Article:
3 Ways the New Tax Law Could Impact Divorce and Custody Cases

By Barkat Law Firm

 

In December of 2017 the President signed into law the Tax Cuts and Jobs Act. Below are three ways the new tax law could impact your divorce or custody case.

  1. Alimony

Prior to the Tax Cuts and Jobs Act becoming law under certain circumstances alimony is tax deductible to the payor, and taxable to the recipient. Any alimony provisions contained in settlement agreements or divorce decrees issued in 2019 and beyond will no longer receive tax-deductible treatment. This change means that if you are going to be paying alimony you may find yourself at an advantage getting an agreement or order in place prior to December 31, 2018 to make sure you can take advantage of having your alimony payments qualify to be tax deductible.

  1. Child Tax Credit

The Child Tax Credit is a preexisting tax credit that allows parents to claim a tax credit for each child under age 17. The difference between a tax credit and a tax deduction is that a tax credit is a dollar for dollar reduction to your taxes owed while a tax deduction reduces the amount of income that taxes can be levied on. The Tax Cuts and Jobs Act increases the Child Tax Credit from $1000 per child to as much as $2000 per child. The Credit amount depends on your income. You must claim the child as your dependent in order to take advantage of the credit. This is something to take into consideration as you negotiate or litigate custody issues particularly in regards to who gets to claim the children on their respective tax return.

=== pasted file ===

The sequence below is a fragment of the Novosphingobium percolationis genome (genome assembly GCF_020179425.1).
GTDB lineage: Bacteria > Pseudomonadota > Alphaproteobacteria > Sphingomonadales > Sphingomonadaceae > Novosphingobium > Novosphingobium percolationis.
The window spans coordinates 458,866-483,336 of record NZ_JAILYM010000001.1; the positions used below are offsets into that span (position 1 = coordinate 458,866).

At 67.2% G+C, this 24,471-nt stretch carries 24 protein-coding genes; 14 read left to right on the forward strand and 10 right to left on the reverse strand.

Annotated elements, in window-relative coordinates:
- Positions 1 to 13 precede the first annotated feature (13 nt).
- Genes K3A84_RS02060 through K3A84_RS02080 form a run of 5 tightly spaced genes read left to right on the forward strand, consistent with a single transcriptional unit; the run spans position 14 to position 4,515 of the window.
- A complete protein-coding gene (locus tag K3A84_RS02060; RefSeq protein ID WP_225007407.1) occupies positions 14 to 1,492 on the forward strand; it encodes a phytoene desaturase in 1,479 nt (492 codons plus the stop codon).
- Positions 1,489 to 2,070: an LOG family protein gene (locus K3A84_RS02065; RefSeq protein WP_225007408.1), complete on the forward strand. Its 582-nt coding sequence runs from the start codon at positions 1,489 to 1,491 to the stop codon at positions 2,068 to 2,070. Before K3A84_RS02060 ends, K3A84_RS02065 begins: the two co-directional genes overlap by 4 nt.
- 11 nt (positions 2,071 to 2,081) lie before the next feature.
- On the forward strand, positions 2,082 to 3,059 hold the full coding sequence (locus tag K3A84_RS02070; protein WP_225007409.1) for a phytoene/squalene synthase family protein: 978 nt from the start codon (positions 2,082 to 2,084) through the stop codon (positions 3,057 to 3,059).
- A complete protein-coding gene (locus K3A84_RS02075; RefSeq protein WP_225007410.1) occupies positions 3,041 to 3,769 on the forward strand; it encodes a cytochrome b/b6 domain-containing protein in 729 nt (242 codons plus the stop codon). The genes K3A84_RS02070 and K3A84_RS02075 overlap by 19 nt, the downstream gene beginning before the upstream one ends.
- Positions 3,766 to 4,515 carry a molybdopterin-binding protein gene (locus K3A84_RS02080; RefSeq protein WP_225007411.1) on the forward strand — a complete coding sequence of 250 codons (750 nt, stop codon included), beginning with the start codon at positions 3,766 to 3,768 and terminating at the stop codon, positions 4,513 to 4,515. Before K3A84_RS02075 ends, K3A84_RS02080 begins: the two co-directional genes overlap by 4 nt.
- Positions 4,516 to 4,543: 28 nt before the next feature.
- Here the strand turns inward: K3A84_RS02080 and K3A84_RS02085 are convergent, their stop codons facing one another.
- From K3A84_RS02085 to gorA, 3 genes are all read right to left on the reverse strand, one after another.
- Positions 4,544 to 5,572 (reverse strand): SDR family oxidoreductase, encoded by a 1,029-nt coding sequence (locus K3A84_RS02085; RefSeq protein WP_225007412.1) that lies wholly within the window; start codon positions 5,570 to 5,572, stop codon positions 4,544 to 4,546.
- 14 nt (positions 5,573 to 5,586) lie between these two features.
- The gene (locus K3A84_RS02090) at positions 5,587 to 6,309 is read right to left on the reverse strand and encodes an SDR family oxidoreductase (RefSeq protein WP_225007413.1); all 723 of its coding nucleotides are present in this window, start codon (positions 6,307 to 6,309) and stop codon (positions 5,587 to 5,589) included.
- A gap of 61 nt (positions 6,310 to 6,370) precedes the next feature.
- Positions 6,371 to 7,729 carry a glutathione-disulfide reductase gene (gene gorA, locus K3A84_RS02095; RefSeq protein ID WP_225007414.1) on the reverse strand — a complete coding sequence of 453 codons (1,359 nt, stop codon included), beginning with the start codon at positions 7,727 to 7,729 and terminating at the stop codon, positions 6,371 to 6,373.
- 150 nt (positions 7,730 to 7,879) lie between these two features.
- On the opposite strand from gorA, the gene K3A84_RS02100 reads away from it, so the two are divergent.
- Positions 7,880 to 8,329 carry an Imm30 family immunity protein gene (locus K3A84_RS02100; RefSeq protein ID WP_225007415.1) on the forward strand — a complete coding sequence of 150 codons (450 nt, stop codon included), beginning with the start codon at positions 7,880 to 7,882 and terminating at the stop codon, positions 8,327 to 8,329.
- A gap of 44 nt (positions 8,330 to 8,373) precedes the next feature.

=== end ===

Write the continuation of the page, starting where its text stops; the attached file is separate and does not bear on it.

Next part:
1. Dependent Exemptions

Prior to the new tax law you were allowed to exempt $4,050 for each dependent you claimed. Under the new law dependency exemptions are eliminated beginning on January 1, 2018. As discussed above claiming a child as a dependent will still be important in order to get the Child Tax Credit.